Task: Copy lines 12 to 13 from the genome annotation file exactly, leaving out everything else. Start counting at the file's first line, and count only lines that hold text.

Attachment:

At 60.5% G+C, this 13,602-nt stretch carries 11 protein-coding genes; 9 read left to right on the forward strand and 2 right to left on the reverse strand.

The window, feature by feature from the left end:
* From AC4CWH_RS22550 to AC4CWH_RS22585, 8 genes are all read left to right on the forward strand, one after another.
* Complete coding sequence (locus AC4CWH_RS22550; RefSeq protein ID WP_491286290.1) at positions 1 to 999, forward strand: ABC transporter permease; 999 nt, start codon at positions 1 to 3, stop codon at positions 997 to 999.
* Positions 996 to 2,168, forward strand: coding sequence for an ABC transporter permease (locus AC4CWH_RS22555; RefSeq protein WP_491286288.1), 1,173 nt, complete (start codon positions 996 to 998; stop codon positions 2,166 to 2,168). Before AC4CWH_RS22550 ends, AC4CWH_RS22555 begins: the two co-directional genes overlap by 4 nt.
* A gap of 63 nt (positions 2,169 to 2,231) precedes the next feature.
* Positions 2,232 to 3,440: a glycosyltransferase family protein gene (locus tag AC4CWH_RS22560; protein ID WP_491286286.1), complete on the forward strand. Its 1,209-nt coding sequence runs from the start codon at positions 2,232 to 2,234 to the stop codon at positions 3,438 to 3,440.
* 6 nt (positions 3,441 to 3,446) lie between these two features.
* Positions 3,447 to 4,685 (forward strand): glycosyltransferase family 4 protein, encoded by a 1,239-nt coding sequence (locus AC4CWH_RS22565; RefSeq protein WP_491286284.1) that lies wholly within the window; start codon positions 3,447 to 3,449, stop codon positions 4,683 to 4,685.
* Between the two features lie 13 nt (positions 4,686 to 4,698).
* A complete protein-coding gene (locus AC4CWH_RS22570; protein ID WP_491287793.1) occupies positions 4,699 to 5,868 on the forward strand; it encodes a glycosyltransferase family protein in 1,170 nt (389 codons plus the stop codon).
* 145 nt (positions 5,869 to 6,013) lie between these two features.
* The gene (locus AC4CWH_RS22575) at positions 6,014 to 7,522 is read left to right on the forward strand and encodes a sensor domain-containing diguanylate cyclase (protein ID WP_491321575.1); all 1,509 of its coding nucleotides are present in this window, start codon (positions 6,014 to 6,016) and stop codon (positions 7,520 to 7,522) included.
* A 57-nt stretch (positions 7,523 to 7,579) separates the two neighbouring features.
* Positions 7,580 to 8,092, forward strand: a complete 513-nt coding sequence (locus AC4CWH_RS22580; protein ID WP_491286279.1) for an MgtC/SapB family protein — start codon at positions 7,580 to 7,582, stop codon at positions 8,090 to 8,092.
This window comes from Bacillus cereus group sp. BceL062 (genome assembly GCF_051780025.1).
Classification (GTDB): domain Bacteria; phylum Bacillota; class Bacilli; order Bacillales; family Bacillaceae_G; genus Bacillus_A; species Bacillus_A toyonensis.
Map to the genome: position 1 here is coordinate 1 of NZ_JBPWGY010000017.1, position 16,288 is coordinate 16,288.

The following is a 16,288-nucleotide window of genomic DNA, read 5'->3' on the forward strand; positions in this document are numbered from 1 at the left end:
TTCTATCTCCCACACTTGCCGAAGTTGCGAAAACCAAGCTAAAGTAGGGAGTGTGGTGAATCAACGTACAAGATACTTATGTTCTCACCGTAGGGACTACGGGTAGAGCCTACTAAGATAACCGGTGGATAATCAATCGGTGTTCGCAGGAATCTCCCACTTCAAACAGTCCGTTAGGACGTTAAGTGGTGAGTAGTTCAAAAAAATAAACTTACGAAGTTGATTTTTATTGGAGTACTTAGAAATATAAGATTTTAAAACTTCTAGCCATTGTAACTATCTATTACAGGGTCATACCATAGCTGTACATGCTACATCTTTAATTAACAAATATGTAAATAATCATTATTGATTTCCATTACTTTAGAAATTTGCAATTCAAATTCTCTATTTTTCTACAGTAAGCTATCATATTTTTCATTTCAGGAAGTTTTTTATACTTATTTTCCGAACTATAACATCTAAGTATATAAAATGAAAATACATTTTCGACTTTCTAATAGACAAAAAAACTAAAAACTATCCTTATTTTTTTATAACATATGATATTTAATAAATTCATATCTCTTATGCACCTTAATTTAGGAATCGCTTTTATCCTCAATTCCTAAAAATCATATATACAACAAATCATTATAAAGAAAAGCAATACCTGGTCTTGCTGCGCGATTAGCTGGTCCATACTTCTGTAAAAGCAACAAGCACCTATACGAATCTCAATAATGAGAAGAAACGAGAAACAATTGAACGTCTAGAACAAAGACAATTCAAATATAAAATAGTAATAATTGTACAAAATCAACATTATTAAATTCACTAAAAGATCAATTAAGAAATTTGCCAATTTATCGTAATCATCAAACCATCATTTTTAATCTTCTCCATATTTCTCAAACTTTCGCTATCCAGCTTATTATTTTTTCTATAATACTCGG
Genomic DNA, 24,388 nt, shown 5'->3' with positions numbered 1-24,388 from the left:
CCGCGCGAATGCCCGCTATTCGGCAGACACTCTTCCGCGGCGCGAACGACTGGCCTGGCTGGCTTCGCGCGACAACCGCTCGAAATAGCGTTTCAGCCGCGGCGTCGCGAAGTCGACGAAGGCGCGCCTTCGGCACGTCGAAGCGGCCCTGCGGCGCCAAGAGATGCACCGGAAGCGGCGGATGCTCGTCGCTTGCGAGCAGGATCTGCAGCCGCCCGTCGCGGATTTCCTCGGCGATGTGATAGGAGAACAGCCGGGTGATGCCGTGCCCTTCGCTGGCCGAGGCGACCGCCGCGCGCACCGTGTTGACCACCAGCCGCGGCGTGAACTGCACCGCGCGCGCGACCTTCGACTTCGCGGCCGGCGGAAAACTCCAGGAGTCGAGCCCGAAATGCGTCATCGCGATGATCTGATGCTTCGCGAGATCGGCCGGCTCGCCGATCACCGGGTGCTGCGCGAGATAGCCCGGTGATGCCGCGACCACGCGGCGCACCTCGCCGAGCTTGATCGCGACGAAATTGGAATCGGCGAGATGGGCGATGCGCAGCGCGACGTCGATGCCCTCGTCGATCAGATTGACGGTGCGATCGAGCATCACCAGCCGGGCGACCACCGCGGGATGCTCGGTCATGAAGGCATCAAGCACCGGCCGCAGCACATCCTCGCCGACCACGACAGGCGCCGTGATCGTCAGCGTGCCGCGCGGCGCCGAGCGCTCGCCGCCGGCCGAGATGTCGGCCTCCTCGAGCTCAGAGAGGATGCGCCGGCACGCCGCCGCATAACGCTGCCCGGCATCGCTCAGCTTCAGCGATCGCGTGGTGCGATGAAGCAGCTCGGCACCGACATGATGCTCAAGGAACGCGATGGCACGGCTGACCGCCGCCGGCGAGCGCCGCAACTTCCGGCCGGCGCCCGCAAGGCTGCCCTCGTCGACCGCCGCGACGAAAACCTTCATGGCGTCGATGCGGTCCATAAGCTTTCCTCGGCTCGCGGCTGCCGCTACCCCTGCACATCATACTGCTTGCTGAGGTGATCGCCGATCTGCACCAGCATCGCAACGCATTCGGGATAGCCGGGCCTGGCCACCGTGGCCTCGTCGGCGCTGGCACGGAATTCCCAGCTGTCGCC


* 145 nt (positions 5,869 to 6,013) lie between these two features.
* The gene (locus AC4CWH_RS22575) at positions 6,014 to 7,522 is read left to right on the forward strand and encodes a sensor domain-containing diguanylate cyclase (protein ID WP_491321575.1); all 1,509 of its coding nucleotides are present in this window, start codon (positions 6,014 to 6,016) and stop codon (positions 7,520 to 7,522) included.